Herstmonceux is famous for its castle, which was built by Sir Roger Fiennes who was a veteran of Agincourt and Treasurer of Henry VI. The castle which is one of the earliest brick built castles was built by Flemish workmen who were brought over by Sir Roger in 1441 and built using Flanders bricks. The castle is about 200ft square with towers, a gatehouse and moat.
In 1540 Anne of Cleves visited the castle to be entertained by Lord Thomas Fiennes, Roger’s son who had inherited it from his father. Lord Thomas was accused of murder in 1541 after an illegal deerhunt on the land of Sir Nicholas Pelham at nearby Hellingly. The hunting party ended with a fight in which Lord Pelham’s gamekeeper John Busbrig was killed. The hunting party was found guilty of murder, and Lord Thomas and three others were hung. It was the first time in English history that a man of noble birth was executed for the death of a commoner. The reason that Lord Thomas who was 23 at the time was killed is more than likely to have been due to greedy peers, who were after the lands owned by the Fiennes.
The castle became a ruin and was demolished in 1777, when much of its material was used to build Herstmonceux Place.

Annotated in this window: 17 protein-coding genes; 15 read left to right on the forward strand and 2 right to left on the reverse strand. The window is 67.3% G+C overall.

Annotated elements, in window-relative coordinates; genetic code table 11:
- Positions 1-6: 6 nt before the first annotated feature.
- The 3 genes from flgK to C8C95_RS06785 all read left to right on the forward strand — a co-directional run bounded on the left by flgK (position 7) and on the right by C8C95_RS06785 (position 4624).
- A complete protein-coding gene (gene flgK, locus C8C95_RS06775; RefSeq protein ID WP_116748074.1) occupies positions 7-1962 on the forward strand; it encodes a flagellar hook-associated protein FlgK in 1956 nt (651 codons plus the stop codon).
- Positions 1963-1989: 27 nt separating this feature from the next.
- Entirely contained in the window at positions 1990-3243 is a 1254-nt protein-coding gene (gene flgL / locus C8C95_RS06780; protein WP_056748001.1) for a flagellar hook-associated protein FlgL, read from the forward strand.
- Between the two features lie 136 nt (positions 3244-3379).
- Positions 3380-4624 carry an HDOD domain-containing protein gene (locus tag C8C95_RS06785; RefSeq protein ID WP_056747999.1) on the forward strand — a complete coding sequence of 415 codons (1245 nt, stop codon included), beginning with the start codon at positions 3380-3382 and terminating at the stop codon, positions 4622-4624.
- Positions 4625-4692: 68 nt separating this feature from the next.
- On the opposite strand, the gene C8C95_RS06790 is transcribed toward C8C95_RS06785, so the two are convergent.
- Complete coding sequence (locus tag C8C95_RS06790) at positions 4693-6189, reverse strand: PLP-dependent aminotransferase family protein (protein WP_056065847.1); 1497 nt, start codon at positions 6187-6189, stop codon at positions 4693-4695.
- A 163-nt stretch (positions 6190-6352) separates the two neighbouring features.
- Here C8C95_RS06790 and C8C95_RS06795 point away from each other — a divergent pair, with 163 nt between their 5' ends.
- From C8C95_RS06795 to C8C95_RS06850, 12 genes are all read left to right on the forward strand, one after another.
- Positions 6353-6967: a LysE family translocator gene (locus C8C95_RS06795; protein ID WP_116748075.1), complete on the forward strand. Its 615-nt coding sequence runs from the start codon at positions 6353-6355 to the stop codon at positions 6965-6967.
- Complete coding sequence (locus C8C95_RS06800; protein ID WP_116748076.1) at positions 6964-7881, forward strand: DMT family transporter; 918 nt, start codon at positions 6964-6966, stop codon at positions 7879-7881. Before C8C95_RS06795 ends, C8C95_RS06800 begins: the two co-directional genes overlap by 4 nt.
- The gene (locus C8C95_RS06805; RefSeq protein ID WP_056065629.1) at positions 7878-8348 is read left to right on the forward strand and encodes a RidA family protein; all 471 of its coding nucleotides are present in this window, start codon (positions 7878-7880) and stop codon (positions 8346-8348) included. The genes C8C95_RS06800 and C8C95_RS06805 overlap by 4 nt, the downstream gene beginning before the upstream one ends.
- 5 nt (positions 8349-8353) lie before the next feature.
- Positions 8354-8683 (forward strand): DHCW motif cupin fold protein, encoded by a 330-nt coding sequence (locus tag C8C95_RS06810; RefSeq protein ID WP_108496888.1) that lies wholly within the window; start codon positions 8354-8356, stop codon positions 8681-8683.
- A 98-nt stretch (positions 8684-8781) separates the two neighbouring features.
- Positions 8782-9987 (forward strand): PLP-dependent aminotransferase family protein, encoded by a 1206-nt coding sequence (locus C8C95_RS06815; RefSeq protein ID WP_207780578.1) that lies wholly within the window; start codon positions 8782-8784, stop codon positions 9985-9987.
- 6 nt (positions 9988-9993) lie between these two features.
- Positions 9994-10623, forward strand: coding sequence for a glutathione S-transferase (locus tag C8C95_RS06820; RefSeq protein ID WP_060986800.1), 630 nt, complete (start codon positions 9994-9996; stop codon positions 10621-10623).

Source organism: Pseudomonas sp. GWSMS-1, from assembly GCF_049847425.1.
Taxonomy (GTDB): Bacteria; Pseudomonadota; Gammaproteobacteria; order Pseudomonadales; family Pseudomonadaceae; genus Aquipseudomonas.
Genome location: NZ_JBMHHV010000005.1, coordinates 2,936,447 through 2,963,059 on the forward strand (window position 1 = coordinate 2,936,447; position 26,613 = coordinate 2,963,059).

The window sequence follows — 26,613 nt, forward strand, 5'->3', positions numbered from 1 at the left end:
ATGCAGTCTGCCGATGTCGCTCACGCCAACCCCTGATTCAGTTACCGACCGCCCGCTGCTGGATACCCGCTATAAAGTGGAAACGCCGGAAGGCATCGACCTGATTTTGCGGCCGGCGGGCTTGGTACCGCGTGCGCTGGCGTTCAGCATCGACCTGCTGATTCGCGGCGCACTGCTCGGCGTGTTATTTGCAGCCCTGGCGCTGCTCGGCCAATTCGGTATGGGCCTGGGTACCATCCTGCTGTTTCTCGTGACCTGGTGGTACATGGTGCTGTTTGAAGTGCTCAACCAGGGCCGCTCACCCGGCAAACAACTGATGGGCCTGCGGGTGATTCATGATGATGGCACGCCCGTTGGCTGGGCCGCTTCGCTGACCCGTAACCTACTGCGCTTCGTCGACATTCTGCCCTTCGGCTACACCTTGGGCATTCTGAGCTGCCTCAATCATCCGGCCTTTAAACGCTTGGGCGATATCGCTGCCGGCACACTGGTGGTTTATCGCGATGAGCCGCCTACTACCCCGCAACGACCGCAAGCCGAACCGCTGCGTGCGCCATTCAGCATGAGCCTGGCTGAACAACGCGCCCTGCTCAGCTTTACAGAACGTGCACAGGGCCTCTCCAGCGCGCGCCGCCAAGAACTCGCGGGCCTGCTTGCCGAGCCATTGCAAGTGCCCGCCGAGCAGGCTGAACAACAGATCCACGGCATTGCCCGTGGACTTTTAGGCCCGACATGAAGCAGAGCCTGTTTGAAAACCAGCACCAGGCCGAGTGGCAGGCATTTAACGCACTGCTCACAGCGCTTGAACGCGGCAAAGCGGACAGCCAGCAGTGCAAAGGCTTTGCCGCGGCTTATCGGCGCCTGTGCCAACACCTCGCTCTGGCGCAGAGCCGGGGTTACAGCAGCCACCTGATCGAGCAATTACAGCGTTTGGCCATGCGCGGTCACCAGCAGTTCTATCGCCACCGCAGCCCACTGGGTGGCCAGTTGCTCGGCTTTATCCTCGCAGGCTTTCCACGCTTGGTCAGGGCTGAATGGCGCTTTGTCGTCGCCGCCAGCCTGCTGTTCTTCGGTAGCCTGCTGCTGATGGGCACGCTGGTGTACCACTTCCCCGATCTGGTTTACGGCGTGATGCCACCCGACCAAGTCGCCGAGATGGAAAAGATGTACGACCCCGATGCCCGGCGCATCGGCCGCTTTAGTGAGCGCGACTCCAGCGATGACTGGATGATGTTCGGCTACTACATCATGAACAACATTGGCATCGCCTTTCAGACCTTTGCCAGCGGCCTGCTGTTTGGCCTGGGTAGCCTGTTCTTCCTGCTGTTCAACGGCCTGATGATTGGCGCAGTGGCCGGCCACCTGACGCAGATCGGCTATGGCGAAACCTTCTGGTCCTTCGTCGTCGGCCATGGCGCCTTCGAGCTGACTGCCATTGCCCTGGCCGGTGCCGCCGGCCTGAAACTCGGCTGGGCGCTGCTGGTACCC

Herstmonceux castle is said to have a phantom drummer from the battle of Agincourt however the more likely explanation is that the drummer was a smuggler from the 1700’s who was trying to scare the local populace away. This explanation of a smuggling involvement is a similar to the legend of the Brede giant. The area was a centre of smuggling , due to its proximity to the coast, and the relatively deserted inland villages.
In the churchyard are a number of Harmer Terracotta plaque decorated gravestones from the Harmer family of nearby Heathfield dating from the late 1700’s to the mid 1800’s.
The village has been made famous for its Sussex Trugs, which are a type of basket made from chestnut and willow. They were brought to public attention by Thomas Smith of Herstmonceux who displayed his trugs at the Great Exhibition of 1851. The name trug comes from the Anglo Saxon “trog” a wooden boat shaped vessel. These trugs were also built at Hailsham prior to the Exhibition, but are now only produced at Herstmonceux and nearby Horam .
In 1910 the castle was purchased by Colonel Claude Lowther who partially restored it. In 1936 Sir Paul Latham completed the restoration of the castle .
In 1946 the Castle became the home of the Royal Greenwich Observatory, from where they observed the night sky until the early 1970’s when the Sir Isaac Newton 98 inch reflector telescope was moved to the Canary islands. The Isaac Newton telescope is now found on the top of one of the peaks, where the air is cleaner and provides significantly better viewing times, as there are few nights where clouds obscure the view. The Royal Greenwich observatory was moved to Cambridge in 1988.